Commentary: Do farmers fill out census accurately?
With the window to respond to the 2012 Census of Agriculture officially closing on May 31, the U.S. Department of Agriculture (USDA) is urging farmers and ranchers not to miss this opportunity to be counted and “help determine the future of farming in America.”
In one sentence of a news release, it is an “opportunity,” and in another sentence it is “required” that farmers and ranchers respond to the agricultural census.
It is likely that those who are avoiding filling out the census feel that their voice and data will make little difference in a nation where facts seem to be ignored in place of politics. In this day and age of increased complaints about privacy issues, such as livestock tracking or drones flying over private property, there seems to be heightened concern about privacy more than ever before.
I remember answering the telephone while growing up on the farm, and hearing the person say they were with the Agricultural Census and needed to talk to my father. Of course dad was outside working, and when I reported a person had called, he complained about how the government didn’t need to know anything about his small operation. I know that dad finally provided census information, but I don’t think it was very accurate.
Do farmers and ranchers really answer the questions completely accurate? Do they exaggerate to downsize their operations or upscale so that it appears they have bigger operations than the truth. Maybe those who exaggerate one way are offset by those that exaggerate the other way.
USDA has received more than 2 million completed census forms. Apparently the USDA has to plead for cooperation every time the census is done.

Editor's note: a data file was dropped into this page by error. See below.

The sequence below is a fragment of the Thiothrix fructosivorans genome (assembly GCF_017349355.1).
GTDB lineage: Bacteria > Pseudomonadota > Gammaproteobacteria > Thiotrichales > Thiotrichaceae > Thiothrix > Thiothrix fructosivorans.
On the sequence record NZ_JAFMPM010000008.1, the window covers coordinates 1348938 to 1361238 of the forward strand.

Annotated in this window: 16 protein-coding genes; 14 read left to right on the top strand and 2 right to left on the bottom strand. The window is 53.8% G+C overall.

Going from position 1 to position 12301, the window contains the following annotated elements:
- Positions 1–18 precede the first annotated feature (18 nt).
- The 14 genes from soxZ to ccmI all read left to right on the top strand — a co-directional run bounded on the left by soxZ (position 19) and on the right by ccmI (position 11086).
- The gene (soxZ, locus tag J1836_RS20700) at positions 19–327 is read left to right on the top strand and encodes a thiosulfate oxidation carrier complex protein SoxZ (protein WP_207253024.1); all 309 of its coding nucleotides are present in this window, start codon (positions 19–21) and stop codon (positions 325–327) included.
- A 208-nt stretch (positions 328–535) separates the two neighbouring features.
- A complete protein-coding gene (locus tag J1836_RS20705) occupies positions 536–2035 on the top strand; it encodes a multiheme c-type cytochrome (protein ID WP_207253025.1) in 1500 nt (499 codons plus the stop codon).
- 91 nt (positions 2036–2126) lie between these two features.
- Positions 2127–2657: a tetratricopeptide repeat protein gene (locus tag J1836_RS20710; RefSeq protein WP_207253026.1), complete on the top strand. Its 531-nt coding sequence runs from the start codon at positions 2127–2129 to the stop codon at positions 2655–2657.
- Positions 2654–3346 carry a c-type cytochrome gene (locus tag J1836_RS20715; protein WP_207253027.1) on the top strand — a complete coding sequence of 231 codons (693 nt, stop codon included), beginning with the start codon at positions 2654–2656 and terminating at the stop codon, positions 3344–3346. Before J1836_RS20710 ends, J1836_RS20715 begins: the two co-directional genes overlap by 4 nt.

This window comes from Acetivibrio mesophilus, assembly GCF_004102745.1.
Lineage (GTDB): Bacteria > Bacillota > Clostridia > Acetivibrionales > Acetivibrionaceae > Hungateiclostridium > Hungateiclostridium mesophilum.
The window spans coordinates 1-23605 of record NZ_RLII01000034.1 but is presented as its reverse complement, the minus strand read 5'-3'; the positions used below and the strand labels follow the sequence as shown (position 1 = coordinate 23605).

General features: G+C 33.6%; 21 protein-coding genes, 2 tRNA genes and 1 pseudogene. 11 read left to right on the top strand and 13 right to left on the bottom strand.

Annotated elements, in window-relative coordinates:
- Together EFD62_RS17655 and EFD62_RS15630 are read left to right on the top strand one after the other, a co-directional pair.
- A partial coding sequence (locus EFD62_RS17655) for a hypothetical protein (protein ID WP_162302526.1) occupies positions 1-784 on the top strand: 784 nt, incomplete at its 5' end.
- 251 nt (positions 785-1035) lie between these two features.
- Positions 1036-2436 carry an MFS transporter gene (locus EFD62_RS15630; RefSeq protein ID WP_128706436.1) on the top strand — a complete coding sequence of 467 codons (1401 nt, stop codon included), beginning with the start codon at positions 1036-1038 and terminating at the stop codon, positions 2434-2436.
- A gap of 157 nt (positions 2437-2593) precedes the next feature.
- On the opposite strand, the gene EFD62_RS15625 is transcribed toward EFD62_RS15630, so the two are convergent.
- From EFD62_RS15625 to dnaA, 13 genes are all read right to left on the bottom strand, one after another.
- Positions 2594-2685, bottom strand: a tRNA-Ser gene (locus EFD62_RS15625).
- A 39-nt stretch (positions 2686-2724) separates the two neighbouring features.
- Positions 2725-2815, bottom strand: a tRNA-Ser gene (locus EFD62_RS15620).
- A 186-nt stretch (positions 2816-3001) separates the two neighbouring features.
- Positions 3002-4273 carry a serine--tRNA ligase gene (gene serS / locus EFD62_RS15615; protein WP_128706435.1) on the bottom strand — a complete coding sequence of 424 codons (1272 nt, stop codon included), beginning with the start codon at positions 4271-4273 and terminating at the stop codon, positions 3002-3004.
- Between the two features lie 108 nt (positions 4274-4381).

"Our nation needs your help to ensure that decisions about U.S. agriculture accurately represent you, your communities, and your industry," said Agriculture Secretary Tom Vilsack. "For every 158 people in America there is one farm. I urge you to take action today and respond to the Census. Your country is counting on the information to help ensure a continued supply of food, fiber and fuel for generations to come."
The Agriculture Census was first conducted in 1840, and is now conducted every five years. The deadline to respond to this Census of Agriculture is May 31. USDA's National Agricultural Statistics Service (NASS) may contact producers by phone or in person to collect census information since time is running out, which is likely going to be a drain on the department’s budget at a time when funds have been trimmed.
The USDA says the census is the only source of consistent and comprehensive agricultural data for every state and county in the nation. It looks at farms, value of land, market value of agricultural production, farm practices, expenditures, and other factors that affect the way farmers and ranchers do business. The information is used by agribusinesses, town planners, local governments, and policy makers, as well as farmers, ranchers, growers and others to shape farm programs, boost rural services and grow the future of farming.
Farmers and ranchers can return their forms by mail or online by visiting a secure website, www.agcensus.usda.gov. Federal law requires a response from everyone who receives the census form and requires NASS to keep all individual information confidential.